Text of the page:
I am a son of the trucking industry. From about age 10, my dad drove a truck – first for a local farmer/grain dealer and then for a family friend that hauled primarily rough cut lumber from local sawmills and seasonally grain. My two brothers were/are also truckers. Although one worked a few other assorted jobs, the other has driven a truck all but about 1 year after high school – over 35 years.
I grew up in and around trucks. I rode the jump seat in many trips with my dad to dozens of places in Indiana, Ohio, Michigan, Illinois and Kentucky. From furniture companies, steel mills, paper factories, grain terminals, railroad yards and more, I have been on hand to watch the blue collar workers of America load and unload products in the processing of producing the goods and services which drive America’s economy.
When circumstances left me with few employment opportunities, I also drove a truck for a few years. While I had a Class A license, the majority of the work the company I was with was for straight trucks (Class B) and I opted to drive them. While it paid less, there was more (steady) work and I was able to be home nearly every night.
I looked up to truck drivers and respected truck drivers. And I always admired the friendship, cooperation and admiration of truckers toward each other.
I recently completed a 4000+ mile round trip ‘vacation’ from Las Vegas to southern Michigan. The east bound trip was the southern route thru Arizona, New Mexico, Texas, Oklahoma, Missouri, Illinois, Indiana, finally into Michigan. The return trip included a diversion down to central Indiana to pick up my brother, then back thru Illinois but up to Iowa (to visit a model trail museum), then Nebraska, Colorado, Utah, the northwest tip of Arizona and finally back into Las Vegas.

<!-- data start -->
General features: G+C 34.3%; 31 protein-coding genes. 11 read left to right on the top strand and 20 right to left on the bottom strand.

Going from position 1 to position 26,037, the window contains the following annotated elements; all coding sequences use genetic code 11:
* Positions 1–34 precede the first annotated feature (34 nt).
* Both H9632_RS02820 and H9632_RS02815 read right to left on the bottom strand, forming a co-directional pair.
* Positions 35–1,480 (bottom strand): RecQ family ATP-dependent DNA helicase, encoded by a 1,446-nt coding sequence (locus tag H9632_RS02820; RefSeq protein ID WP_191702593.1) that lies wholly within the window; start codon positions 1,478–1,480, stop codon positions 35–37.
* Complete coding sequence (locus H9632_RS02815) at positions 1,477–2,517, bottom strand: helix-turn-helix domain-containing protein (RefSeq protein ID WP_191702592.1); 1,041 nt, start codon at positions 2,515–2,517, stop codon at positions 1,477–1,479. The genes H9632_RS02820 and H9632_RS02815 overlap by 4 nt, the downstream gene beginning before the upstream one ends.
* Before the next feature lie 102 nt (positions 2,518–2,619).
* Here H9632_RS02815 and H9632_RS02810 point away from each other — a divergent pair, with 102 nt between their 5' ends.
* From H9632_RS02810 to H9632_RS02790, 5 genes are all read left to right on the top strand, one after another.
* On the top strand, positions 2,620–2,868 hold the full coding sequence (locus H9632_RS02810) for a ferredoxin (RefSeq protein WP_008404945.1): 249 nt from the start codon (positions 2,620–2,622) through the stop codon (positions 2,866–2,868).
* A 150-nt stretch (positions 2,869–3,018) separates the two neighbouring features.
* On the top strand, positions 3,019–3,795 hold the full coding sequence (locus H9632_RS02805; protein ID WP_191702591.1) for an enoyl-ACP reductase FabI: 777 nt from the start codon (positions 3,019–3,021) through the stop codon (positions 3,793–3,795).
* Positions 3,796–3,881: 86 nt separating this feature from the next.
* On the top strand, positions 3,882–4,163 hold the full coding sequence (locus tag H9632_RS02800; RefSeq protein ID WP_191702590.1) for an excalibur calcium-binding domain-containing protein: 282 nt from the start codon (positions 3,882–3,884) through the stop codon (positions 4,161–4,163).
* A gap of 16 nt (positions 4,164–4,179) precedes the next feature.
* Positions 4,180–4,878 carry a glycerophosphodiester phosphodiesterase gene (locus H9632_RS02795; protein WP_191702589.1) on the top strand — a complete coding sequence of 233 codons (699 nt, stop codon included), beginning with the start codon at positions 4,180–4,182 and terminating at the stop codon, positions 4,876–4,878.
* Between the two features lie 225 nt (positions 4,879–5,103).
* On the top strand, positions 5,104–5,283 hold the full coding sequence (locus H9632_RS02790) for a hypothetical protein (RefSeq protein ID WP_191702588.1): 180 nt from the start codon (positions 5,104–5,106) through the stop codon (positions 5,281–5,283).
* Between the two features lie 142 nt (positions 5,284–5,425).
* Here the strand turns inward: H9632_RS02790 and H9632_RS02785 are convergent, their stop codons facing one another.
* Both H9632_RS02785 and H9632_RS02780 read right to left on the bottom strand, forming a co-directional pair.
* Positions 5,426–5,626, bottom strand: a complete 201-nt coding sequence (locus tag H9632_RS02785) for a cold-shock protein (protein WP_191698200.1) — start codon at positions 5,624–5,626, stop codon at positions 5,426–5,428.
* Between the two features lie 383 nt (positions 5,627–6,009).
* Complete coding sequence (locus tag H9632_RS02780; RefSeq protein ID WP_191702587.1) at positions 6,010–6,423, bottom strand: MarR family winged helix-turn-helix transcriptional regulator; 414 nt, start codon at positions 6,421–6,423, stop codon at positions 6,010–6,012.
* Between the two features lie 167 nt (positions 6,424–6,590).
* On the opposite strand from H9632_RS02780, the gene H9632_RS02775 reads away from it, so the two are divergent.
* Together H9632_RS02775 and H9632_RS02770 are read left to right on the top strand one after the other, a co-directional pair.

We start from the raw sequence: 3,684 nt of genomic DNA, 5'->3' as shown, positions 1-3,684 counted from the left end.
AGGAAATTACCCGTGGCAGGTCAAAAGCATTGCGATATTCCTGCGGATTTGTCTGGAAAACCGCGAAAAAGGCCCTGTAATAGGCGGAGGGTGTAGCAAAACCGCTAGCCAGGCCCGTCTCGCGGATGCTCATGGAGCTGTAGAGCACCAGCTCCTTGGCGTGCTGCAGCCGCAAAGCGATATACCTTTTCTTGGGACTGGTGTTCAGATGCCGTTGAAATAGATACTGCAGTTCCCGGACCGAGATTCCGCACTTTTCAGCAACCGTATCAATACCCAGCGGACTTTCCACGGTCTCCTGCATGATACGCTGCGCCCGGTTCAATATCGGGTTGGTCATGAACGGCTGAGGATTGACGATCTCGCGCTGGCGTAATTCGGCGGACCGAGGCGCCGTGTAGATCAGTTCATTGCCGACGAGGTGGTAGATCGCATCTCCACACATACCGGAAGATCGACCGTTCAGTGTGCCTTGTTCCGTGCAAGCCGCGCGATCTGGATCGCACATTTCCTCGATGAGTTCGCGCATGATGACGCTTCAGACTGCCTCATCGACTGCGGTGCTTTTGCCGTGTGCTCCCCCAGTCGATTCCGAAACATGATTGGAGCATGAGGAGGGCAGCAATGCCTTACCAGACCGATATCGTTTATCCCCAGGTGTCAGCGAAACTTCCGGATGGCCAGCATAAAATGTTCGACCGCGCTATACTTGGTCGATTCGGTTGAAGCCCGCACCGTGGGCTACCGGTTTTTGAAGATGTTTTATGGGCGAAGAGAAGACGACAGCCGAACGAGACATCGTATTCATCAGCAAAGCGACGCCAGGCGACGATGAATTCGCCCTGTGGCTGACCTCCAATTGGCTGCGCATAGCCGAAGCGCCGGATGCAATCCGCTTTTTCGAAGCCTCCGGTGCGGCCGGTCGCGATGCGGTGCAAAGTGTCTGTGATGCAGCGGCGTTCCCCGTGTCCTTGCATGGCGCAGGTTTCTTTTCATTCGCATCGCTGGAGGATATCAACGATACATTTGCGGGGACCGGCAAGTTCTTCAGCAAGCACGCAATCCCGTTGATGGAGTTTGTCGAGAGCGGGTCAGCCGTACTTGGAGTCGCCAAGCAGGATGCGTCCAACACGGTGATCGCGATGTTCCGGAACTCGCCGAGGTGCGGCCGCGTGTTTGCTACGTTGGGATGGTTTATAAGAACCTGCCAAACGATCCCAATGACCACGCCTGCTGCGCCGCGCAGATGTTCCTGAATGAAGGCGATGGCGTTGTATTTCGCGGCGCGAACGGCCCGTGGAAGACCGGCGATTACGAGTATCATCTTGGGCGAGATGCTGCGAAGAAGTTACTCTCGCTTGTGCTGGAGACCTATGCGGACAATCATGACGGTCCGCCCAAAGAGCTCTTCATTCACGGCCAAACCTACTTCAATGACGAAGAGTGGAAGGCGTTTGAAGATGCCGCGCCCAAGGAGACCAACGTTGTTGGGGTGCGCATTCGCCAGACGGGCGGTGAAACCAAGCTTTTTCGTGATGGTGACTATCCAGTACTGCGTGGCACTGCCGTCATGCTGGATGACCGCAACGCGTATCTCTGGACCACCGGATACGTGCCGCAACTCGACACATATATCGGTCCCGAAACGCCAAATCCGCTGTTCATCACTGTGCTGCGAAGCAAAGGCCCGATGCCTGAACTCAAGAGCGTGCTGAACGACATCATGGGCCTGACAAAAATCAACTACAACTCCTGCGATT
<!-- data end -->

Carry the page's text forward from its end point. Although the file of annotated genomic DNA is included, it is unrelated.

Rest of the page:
As I traveled I watched the interaction of the drivers with each other. We were traveling with out a CB so I could not hear any chatter, but there are still things you can read just by watching. And in my opinion, there is a new bred of truck drivers – the bred that has already taken over the auto driving in America. The “This road was built for me and I would prefer if I did not have to share it with you” drivers.
Truck drivers in the old would assist and advise other truckers when they were being passed with a flicker of head lights to indicate “you are safely around me”. The passing truck would acknowledge this with some form of light flicker (flashers or trailer lights) also. I noted for the most part, passed trucks showed no interest in the advising the passing trucks and the occasional times when the passed truck did so, the passing trucker refused or failed to acknowledge it.
I watched many times when trucks or cars were on the shoulder of the highway, that trucks would go past them in the immediate lane without slowing down or moving over, even when there was no traffic to their left. Almost a “I don’t see you and I don’t care attitude”.
I am not certain where this attitude is coming from – but I am afraid it is in part to the general ‘all about me’ attitude in America today and also impart to the 21 day wonders being cranked out by ‘train here, driver here’ trucking company owned driver’s schools, schools geared not to produce ‘truckers’ but to produce warm bodies to haul freight at minimum wage. I am not faulting the schools directly or completely – but I would love to see a return to the industry of more professionalism, more friendship and more compassion for other truckers and other highway users as well.
And I am afraid that if this trend continues – road rage between big trucks will become a new trend. Trucks and trucker are already excessively regulated and if truckers can not learn to get along with each other and start (or get worse at) disrespecting each other and other motorists, the government may step in with more regulations and higher fines for infractions. The disrespectful way truckers treat ‘cars and auto’ results in those 4-wheelers, who also pay road taxes and have a right to use the roads, to look down on and disrespect truck drivers. And these people vote and write their elected officials – officials who will pass laws farther regulating trucking.
Truckers need to police themselves and trucking schools need to teach respect and cooperation – with all who use America’s roadways.